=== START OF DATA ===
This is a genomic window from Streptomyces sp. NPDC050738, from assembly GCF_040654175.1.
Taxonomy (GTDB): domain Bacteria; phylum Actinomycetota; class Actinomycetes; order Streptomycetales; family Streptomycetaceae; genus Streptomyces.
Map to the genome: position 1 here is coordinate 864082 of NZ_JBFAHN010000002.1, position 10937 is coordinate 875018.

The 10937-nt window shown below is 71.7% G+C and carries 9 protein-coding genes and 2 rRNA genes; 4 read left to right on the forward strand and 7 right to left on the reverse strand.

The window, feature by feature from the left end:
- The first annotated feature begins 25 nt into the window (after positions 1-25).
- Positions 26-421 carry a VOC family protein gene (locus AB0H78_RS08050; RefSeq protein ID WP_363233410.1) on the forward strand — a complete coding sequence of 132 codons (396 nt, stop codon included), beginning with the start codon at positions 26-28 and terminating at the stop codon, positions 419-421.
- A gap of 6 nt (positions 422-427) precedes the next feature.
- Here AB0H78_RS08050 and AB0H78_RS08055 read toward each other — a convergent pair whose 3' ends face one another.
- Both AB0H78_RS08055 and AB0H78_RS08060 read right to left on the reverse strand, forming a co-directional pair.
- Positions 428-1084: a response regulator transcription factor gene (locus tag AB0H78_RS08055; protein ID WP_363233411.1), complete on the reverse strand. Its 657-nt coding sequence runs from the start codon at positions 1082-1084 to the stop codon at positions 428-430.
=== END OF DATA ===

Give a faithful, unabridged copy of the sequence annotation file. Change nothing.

This is a genomic window from Streptomyces sp. NPDC050738, from assembly GCF_040654175.1.
Taxonomy (GTDB): domain Bacteria; phylum Actinomycetota; class Actinomycetes; order Streptomycetales; family Streptomycetaceae; genus Streptomyces.
Map to the genome: position 1 here is coordinate 864082 of NZ_JBFAHN010000002.1, position 10937 is coordinate 875018.

The 10937-nt window shown below is 71.7% G+C and carries 9 protein-coding genes and 2 rRNA genes; 4 read left to right on the forward strand and 7 right to left on the reverse strand.

The window, feature by feature from the left end:
- The first annotated feature begins 25 nt into the window (after positions 1-25).
- Positions 26-421 carry a VOC family protein gene (locus AB0H78_RS08050; RefSeq protein ID WP_363233410.1) on the forward strand — a complete coding sequence of 132 codons (396 nt, stop codon included), beginning with the start codon at positions 26-28 and terminating at the stop codon, positions 419-421.
- A gap of 6 nt (positions 422-427) precedes the next feature.
- Here AB0H78_RS08050 and AB0H78_RS08055 read toward each other — a convergent pair whose 3' ends face one another.
- Both AB0H78_RS08055 and AB0H78_RS08060 read right to left on the reverse strand, forming a co-directional pair.
- Positions 428-1084: a response regulator transcription factor gene (locus tag AB0H78_RS08055; protein ID WP_363233411.1), complete on the reverse strand. Its 657-nt coding sequence runs from the start codon at positions 1082-1084 to the stop codon at positions 428-430.